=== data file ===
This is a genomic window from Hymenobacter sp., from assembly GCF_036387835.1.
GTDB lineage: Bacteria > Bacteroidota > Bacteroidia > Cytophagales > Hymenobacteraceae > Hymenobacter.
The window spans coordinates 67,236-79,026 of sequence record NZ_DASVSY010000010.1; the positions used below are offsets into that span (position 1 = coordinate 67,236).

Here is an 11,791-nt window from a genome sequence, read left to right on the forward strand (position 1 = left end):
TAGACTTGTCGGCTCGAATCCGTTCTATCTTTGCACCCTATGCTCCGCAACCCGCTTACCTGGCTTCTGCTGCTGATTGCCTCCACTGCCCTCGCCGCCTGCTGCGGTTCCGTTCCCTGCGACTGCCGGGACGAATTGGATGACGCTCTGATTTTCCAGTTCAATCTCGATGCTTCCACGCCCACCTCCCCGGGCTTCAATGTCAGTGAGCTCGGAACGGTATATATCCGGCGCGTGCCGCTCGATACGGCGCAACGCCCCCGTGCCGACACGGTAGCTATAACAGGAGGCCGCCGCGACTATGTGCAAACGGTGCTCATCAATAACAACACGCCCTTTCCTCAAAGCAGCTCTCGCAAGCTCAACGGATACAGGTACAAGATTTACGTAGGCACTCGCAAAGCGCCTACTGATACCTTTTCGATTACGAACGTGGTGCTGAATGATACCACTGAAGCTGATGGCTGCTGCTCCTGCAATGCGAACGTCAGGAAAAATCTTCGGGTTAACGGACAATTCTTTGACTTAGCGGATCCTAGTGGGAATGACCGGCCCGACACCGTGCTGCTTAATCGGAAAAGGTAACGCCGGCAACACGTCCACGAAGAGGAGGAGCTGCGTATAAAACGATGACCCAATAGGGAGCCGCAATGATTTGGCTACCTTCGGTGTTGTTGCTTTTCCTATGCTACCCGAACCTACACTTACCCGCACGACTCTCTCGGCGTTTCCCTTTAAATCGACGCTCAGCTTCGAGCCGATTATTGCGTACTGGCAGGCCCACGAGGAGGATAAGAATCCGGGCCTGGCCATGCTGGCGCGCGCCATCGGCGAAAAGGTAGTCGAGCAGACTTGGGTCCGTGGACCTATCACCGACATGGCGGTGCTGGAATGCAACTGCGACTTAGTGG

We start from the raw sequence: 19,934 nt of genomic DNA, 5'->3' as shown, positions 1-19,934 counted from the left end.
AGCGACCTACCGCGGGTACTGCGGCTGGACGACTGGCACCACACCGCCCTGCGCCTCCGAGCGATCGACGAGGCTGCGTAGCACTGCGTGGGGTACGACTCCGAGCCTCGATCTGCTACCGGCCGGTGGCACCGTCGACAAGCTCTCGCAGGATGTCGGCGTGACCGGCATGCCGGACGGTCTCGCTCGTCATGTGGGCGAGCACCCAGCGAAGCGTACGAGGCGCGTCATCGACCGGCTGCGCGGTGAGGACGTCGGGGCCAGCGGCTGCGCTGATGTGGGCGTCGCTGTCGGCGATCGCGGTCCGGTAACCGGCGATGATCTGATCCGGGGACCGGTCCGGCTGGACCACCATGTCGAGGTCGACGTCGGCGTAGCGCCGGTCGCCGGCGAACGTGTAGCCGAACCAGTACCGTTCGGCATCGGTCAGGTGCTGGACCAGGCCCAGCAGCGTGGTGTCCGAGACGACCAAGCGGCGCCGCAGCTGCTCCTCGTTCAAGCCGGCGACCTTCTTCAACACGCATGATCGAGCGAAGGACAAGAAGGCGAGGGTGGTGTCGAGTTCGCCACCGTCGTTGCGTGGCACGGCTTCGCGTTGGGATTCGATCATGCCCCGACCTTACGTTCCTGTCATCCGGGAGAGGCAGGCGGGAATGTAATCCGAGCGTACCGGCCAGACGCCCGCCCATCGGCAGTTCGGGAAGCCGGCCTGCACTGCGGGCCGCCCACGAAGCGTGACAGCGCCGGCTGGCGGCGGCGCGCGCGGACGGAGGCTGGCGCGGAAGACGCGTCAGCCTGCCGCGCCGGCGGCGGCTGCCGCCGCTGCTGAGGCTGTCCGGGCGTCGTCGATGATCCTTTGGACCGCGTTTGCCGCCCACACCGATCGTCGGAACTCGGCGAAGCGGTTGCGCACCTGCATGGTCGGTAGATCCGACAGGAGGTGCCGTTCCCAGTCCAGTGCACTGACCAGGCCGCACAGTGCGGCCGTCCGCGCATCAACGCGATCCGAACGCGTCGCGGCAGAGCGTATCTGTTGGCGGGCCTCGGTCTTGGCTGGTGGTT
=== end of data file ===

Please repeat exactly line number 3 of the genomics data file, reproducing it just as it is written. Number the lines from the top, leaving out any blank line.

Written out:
The window spans coordinates 67,236-79,026 of sequence record NZ_DASVSY010000010.1; the positions used below are offsets into that span (position 1 = coordinate 67,236).